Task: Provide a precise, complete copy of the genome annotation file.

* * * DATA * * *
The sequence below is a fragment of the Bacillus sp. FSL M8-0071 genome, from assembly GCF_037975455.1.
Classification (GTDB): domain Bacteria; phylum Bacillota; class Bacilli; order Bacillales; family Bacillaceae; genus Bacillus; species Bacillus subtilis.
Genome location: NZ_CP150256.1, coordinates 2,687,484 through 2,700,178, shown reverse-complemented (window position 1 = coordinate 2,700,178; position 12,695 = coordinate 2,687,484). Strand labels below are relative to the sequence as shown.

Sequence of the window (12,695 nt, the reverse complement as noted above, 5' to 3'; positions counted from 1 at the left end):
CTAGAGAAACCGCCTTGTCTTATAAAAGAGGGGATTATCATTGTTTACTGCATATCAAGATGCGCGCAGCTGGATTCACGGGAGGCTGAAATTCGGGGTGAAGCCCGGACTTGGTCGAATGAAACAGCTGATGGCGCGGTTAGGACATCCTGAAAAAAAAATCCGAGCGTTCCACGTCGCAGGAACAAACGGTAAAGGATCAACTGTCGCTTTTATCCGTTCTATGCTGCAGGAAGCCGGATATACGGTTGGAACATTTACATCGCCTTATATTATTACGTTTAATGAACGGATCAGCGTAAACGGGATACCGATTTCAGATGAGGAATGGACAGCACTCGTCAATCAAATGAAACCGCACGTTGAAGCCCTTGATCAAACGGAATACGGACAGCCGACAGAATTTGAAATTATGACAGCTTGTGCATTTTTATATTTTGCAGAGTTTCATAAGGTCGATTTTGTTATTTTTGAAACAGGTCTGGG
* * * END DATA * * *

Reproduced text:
The sequence below is a fragment of the Bacillus sp. FSL M8-0071 genome, from assembly GCF_037975455.1.
Classification (GTDB): domain Bacteria; phylum Bacillota; class Bacilli; order Bacillales; family Bacillaceae; genus Bacillus; species Bacillus subtilis.
Genome location: NZ_CP150256.1, coordinates 2,687,484 through 2,700,178, shown reverse-complemented (window position 1 = coordinate 2,700,178; position 12,695 = coordinate 2,687,484). Strand labels below are relative to the sequence as shown.

Sequence of the window (12,695 nt, the reverse complement as noted above, 5' to 3'; positions counted from 1 at the left end):
CTAGAGAAACCGCCTTGTCTTATAAAAGAGGGGATTATCATTGTTTACTGCATATCAAGATGCGCGCAGCTGGATTCACGGGAGGCTGAAATTCGGGGTGAAGCCCGGACTTGGTCGAATGAAACAGCTGATGGCGCGGTTAGGACATCCTGAAAAAAAAATCCGAGCGTTCCACGTCGCAGGAACAAACGGTAAAGGATCAACTGTCGCTTTTATCCGTTCTATGCTGCAGGAAGCCGGATATACGGTTGGAACATTTACATCGCCTTATATTATTACGTTTAATGAACGGATCAGCGTAAACGGGATACCGATTTCAGATGAGGAATGGACAGCACTCGTCAATCAAATGAAACCGCACGTTGAAGCCCTTGATCAAACGGAATACGGACAGCCGACAGAATTTGAAATTATGACAGCTTGTGCATTTTTATATTTTGCAGAGTTTCATAAGGTCGATTTTGTTATTTTTGAAACAGGTCTGGG